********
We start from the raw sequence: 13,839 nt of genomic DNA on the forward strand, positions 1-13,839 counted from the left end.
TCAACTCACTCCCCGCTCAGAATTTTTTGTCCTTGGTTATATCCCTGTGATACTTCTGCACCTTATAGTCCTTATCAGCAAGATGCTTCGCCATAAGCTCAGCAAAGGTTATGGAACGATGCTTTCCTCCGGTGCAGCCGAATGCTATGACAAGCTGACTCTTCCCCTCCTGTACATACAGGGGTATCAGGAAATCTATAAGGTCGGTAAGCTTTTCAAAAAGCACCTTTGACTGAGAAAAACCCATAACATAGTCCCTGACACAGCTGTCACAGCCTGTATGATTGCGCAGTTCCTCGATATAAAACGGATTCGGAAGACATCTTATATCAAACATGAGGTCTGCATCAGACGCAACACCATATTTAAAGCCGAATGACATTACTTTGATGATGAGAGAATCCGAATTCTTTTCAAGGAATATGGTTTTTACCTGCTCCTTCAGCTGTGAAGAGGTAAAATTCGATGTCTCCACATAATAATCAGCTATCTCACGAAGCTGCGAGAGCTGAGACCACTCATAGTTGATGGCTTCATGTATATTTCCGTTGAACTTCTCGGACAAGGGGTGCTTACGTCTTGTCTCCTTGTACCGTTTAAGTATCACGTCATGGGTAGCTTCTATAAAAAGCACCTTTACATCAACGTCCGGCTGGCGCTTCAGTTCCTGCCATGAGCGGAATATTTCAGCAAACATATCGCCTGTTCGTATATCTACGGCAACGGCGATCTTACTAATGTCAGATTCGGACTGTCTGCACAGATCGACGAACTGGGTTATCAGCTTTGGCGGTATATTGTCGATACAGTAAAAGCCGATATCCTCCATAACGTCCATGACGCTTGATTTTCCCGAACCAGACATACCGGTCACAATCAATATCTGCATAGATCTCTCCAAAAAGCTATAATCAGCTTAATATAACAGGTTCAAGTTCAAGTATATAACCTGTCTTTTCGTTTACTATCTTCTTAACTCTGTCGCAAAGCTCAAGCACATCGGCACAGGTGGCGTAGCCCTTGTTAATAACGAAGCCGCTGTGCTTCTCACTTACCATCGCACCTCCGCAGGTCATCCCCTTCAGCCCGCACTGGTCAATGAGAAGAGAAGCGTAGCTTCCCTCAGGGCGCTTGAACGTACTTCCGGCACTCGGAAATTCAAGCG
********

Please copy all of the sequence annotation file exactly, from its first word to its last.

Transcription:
We start from the raw sequence: 13,839 nt of genomic DNA on the forward strand, positions 1-13,839 counted from the left end.
TCAACTCACTCCCCGCTCAGAATTTTTTGTCCTTGGTTATATCCCTGTGATACTTCTGCACCTTATAGTCCTTATCAGCAAGATGCTTCGCCATAAGCTCAGCAAAGGTTATGGAACGATGCTTTCCTCCGGTGCAGCCGAATGCTATGACAAGCTGACTCTTCCCCTCCTGTACATACAGGGGTATCAGGAAATCTATAAGGTCGGTAAGCTTTTCAAAAAGCACCTTTGACTGAGAAAAACCCATAACATAGTCCCTGACACAGCTGTCACAGCCTGTATGATTGCGCAGTTCCTCGATATAAAACGGATTCGGAAGACATCTTATATCAAACATGAGGTCTGCATCAGACGCAACACCATATTTAAAGCCGAATGACATTACTTTGATGATGAGAGAATCCGAATTCTTTTCAAGGAATATGGTTTTTACCTGCTCCTTCAGCTGTGAAGAGGTAAAATTCGATGTCTCCACATAATAATCAGCTATCTCACGAAGCTGCGAGAGCTGAGACCACTCATAGTTGATGGCTTCATGTATATTTCCGTTGAACTTCTCGGACAAGGGGTGCTTACGTCTTGTCTCCTTGTACCGTTTAAGTATCACGTCATGGGTAGCTTCTATAAAAAGCACCTTTACATCAACGTCCGGCTGGCGCTTCAGTTCCTGCCATGAGCGGAATATTTCAGCAAACATATCGCCTGTTCGTATATCTACGGCAACGGCGATCTTACTAATGTCAGATTCGGACTGTCTGCACAGATCGACGAACTGGGTTATCAGCTTTGGCGGTATATTGTCGATACAGTAAAAGCCGATATCCTCCATAACGTCCATGACGCTTGATTTTCCCGAACCAGACATACCGGTCACAATCAATATCTGCATAGATCTCTCCAAAAAGCTATAATCAGCTTAATATAACAGGTTCAAGTTCAAGTATATAACCTGTCTTTTCGTTTACTATCTTCTTAACTCTGTCGCAAAGCTCAAGCACATCGGCACAGGTGGCGTAGCCCTTGTTAATAACGAAGCCGCTGTGCTTCTCACTTACCATCGCACCTCCGCAGGTCATCCCCTTCAGCCCGCACTGGTCAATGAGAAGAGAAGCGTAGCTTCCCTCAGGGCGCTTGAACGTACTTCCGGCACTCGGAAATTCAAGCG